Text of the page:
• [li]“But my software OFFERS these low speeds. Doesn’t that mean my drive can use them?”
    [/li]-The answer is NO. In some applications, such as ImgBurn, you are OFFERED super-low speeds as an option to check, but those are not the speeds at which your drive will write. The software is just covering all the possible write speed options, but you yourself must find out what your drive actually supports. In these cases, selecting an unsupported low speed causes the drive to default to the next lowest speed at which it can actually write.
    -In other cases, the drives offer low speeds, but CANNOT use them. In these cases, you may receive a Power Calibration error, a generic No Additional Sense Information, or other errors.

    [li]“Okay, I know my drive supports all these speeds. You’ve told me that I shouldn’t burn at the lowest speed offered. Why?”
    [/li]-As above, you may get a write error.

    -You may be able to successfully write your media, but write quality will suffer, due to the discs being engineered for higher write speeds, or as a result of your particular drive being better tuned for high-speed writes. Aside from initial quality loss, deterioration of your media may even seem to occur faster because the disc was not written properly initially.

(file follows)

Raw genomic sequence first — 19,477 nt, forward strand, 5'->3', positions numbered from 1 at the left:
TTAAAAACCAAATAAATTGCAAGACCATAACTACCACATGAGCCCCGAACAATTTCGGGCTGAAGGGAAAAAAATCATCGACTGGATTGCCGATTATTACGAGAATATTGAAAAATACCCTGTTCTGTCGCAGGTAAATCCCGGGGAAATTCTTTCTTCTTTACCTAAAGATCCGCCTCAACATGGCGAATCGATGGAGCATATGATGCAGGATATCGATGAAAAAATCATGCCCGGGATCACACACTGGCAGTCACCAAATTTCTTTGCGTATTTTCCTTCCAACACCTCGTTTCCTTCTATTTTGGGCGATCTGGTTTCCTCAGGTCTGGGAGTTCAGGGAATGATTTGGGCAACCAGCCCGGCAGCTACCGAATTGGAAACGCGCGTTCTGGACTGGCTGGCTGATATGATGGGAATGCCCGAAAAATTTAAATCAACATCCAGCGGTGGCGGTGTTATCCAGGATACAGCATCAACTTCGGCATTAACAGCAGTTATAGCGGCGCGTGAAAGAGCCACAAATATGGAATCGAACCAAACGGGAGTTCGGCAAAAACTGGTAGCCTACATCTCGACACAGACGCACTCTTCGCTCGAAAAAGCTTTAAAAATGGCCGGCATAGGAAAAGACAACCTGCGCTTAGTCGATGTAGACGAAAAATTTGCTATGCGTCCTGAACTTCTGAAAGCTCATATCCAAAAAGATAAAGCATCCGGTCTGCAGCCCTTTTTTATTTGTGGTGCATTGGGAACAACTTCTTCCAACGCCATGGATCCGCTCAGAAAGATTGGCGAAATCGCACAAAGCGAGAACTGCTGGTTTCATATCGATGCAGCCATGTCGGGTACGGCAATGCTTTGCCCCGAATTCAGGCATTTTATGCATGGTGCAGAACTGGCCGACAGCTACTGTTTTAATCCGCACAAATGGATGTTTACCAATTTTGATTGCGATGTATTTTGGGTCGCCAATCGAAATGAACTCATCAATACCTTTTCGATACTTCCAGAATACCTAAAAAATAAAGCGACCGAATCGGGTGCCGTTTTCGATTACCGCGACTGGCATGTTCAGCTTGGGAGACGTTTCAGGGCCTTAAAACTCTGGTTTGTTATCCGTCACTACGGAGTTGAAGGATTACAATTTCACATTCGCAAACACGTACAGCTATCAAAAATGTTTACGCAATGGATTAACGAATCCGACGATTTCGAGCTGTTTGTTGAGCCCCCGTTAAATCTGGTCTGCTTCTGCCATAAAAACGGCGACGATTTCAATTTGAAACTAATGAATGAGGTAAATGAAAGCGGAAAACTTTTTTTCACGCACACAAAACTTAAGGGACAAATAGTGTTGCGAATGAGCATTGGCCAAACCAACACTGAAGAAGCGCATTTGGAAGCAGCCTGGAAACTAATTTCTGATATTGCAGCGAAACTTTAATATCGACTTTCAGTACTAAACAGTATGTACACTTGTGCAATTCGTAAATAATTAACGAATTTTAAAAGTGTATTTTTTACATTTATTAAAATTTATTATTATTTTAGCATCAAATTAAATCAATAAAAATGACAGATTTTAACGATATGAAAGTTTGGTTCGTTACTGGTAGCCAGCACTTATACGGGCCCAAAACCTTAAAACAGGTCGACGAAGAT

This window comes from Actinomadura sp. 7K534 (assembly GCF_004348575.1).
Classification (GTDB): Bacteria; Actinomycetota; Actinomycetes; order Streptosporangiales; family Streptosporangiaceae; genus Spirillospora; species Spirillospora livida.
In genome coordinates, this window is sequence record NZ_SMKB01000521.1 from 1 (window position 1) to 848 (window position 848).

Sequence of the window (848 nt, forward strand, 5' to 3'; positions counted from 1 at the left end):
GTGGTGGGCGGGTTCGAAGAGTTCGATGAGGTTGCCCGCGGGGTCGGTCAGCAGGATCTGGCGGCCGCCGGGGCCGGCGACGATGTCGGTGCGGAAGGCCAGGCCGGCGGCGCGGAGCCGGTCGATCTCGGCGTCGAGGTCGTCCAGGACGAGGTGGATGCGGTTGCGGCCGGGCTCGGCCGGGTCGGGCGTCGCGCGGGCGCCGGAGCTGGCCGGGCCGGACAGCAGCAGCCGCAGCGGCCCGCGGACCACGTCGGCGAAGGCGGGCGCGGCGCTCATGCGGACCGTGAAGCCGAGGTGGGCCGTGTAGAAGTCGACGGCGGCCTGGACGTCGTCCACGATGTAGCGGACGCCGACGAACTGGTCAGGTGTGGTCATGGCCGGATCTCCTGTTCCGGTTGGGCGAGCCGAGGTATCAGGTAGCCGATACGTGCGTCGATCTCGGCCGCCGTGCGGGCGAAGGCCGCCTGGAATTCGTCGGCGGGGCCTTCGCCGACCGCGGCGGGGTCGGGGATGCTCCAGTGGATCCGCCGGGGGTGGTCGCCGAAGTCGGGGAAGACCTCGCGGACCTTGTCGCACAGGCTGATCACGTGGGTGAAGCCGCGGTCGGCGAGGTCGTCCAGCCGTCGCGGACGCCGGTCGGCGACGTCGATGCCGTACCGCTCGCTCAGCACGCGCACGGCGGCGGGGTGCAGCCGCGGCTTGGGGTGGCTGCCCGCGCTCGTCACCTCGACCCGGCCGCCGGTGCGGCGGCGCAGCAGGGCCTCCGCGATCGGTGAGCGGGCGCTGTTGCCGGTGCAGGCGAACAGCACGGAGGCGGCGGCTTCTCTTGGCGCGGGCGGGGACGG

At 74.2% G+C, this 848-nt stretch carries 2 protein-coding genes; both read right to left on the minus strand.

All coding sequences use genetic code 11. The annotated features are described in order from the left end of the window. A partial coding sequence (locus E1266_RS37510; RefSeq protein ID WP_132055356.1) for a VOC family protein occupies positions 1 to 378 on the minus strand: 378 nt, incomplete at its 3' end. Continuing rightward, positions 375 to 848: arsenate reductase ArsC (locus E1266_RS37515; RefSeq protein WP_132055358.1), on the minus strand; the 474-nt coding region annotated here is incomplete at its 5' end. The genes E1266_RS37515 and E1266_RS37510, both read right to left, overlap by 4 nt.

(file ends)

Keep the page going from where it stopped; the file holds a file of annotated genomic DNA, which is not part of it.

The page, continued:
[li]“But on other places around the Internet, I see that lower write speeds are recommended for better write quality. Why do they say that?”
    [/li]-These are nothing but outdated urban myths. The case used to be that, with lower quality drives not quite up-to-speed with the media, and with slower computers around unable to keep up with data flow, slower write speeds ensured the best quality. However, with modern computers and technology, writing is less dangerous, and some higher speeds will allow better writing than forcing lower speed.

    [li]“So are you basically telling me to go hog wild and burn with the fastest speed I can find, even going as far as to manually enabling even higher speeds for my media than currently available with my drive and media?”